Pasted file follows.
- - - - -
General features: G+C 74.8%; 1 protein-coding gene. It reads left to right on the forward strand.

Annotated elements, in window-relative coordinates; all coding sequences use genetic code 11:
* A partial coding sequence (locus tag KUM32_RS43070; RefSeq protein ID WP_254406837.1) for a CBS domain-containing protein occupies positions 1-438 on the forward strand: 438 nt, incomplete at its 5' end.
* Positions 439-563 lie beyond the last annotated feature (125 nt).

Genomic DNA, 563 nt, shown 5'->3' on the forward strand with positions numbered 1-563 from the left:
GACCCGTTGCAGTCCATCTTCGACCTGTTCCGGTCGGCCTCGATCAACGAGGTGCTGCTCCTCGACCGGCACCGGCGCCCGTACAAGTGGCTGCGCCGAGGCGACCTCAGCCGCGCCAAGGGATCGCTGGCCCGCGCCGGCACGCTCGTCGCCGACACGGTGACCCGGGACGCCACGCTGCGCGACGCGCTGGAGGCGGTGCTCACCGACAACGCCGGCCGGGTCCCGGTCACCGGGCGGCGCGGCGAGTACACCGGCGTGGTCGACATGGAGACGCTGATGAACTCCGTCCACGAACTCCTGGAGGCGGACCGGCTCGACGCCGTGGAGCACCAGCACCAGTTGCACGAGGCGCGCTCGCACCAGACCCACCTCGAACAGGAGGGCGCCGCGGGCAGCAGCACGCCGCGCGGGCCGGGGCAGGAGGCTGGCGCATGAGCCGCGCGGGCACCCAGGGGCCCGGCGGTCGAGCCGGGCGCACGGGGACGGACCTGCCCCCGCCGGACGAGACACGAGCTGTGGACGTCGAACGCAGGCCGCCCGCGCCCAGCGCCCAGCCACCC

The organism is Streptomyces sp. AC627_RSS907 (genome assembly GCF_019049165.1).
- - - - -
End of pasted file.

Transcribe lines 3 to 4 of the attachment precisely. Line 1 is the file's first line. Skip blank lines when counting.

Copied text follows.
* A partial coding sequence (locus tag KUM32_RS43070; RefSeq protein ID WP_254406837.1) for a CBS domain-containing protein occupies positions 1-438 on the forward strand: 438 nt, incomplete at its 5' end.
* Positions 439-563 lie beyond the last annotated feature (125 nt).